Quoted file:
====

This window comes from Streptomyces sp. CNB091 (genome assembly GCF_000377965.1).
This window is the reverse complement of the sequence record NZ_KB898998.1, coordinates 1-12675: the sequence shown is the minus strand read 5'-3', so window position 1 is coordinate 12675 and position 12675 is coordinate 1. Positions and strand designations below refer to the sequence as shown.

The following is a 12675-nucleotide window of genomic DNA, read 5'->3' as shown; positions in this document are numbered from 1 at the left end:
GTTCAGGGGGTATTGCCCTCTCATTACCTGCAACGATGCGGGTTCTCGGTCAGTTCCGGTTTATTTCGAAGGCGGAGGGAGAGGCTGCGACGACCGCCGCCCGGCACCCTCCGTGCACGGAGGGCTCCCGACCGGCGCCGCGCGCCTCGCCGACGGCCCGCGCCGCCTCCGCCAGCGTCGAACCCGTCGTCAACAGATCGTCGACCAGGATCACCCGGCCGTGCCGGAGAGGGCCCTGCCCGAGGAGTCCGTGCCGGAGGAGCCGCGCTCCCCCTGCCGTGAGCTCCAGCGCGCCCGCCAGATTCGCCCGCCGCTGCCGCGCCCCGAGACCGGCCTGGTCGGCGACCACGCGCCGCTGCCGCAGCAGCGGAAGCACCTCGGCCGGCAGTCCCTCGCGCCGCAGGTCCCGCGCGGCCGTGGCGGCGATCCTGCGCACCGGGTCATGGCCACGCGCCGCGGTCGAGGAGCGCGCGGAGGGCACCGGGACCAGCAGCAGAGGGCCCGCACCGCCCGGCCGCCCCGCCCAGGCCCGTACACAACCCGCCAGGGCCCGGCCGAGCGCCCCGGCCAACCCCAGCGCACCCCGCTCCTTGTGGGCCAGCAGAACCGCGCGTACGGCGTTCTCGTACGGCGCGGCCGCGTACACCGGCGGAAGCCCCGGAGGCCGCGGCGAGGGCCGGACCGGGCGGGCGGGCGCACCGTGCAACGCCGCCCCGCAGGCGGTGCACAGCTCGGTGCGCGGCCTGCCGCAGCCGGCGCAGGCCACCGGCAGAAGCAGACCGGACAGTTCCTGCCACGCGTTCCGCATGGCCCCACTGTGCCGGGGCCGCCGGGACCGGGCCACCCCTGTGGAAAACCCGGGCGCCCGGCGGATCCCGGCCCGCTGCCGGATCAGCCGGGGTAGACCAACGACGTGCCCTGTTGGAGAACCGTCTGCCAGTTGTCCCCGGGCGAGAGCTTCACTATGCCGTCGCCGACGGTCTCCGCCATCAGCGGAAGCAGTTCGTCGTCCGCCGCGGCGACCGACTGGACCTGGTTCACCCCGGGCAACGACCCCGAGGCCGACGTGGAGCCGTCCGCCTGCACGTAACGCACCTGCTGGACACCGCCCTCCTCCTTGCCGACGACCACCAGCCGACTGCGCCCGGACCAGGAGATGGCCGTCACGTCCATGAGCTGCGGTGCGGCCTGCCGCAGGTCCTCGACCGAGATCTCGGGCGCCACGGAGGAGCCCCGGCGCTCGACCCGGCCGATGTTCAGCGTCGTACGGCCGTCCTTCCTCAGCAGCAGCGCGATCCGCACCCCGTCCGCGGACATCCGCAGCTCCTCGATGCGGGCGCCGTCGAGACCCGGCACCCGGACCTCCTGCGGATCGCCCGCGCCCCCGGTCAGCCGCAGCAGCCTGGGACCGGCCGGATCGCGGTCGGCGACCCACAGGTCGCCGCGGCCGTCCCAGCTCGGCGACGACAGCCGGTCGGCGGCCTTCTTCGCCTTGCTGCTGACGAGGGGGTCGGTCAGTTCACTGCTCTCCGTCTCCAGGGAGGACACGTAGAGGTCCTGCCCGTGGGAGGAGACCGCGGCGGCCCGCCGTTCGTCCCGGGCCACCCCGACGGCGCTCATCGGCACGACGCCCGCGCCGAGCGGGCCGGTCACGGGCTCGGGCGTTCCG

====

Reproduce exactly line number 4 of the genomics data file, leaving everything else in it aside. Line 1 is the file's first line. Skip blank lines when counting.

GTTCAGGGGGTATTGCCCTCTCATTACCTGCAACGATGCGGGTTCTCGGTCAGTTCCGGTTTATTTCGAAGGCGGAGGGAGAGGCTGCGACGACCGCCGCCCGGCACCCTCCGTGCACGGAGGGCTCCCGACCGGCGCCGCGCGCCTCGCCGACGGCCCGCGCCGCCTCCGCCAGCGTCGAACCCGTCGTCAACAGATCGTCGACCAGGATCACCCGGCCGTGCCGGAGAGGGCCCTGCCCGAGGAGTCCGTGCCGGAGGAGCCGCGCTCCCCCTGCCGTGAGCTCCAGCGCGCCCGCCAGATTCGCCCGCCGCTGCCGCGCCCCGAGACCGGCCTGGTCGGCGACCACGCGCCGCTGCCGCAGCAGCGGAAGCACCTCGGCCGGCAGTCCCTCGCGCCGCAGGTCCCGCGCGGCCGTGGCGGCGATCCTGCGCACCGGGTCATGGCCACGCGCCGCGGTCGAGGAGCGCGCGGAGGGCACCGGGACCAGCAGCAGAGGGCCCGCACCGCCCGGCCGCCCCGCCCAGGCCCGTACACAACCCGCCAGGGCCCGGCCGAGCGCCCCGGCCAACCCCAGCGCACCCCGCTCCTTGTGGGCCAGCAGAACCGCGCGTACGGCGTTCTCGTACGGCGCGGCCGCGTACACCGGCGGAAGCCCCGGAGGCCGCGGCGAGGGCCGGACCGGGCGGGCGGGCGCACCGTGCAACGCCGCCCCGCAGGCGGTGCACAGCTCGGTGCGCGGCCTGCCGCAGCCGGCGCAGGCCACCGGCAGAAGCAGACCGGACAGTTCCTGCCACGCGTTCCGCATGGCCCCACTGTGCCGGGGCCGCCGGGACCGGGCCACCCCTGTGGAAAACCCGGGCGCCCGGCGGATCCCGGCCCGCTGCCGGATCAGCCGGGGTAGACCAACGACGTGCCCTGTTGGAGAACCGTCTGCCAGTTGTCCCCGGGCGAGAGCTTCACTATGCCGTCGCCGACGGTCTCCGCCATCAGCGGAAGCAGTTCGTCGTCCGCCGCGGCGACCGACTGGACCTGGTTCACCCCGGGCAACGACCCCGAGGCCGACGTGGAGCCGTCCGCCTGCACGTAACGCACCTGCTGGACACCGCCCTCCTCCTTGCCGACGACCACCAGCCGACTGCGCCCGGACCAGGAGATGGCCGTCACGTCCATGAGCTGCGGTGCGGCCTGCCGCAGGTCCTCGACCGAGATCTCGGGCGCCACGGAGGAGCCCCGGCGCTCGACCCGGCCGATGTTCAGCGTCGTACGGCCGTCCTTCCTCAGCAGCAGCGCGATCCGCACCCCGTCCGCGGACATCCGCAGCTCCTCGATGCGGGCGCCGTCGAGACCCGGCACCCGGACCTCCTGCGGATCGCCCGCGCCCCCGGTCAGCCGCAGCAGCCTGGGACCGGCCGGATCGCGGTCGGCGACCCACAGGTCGCCGCGGCCGTCCCAGCTCGGCGACGACAGCCGGTCGGCGGCCTTCTTCGCCTTGCTGCTGACGAGGGGGTCGGTCAGTTCACTGCTCTCCGTCTCCAGGGAGGACACGTAGAGGTCCTGCCCGTGGGAGGAGACCGCGGCGGCCCGCCGTTCGTCCCGGGCCACCCCGACGGCGCTCATCGGCACGACGCCCGCGCCGAGCGGGCCGGTCACGGGCTCGGGCGTTCCG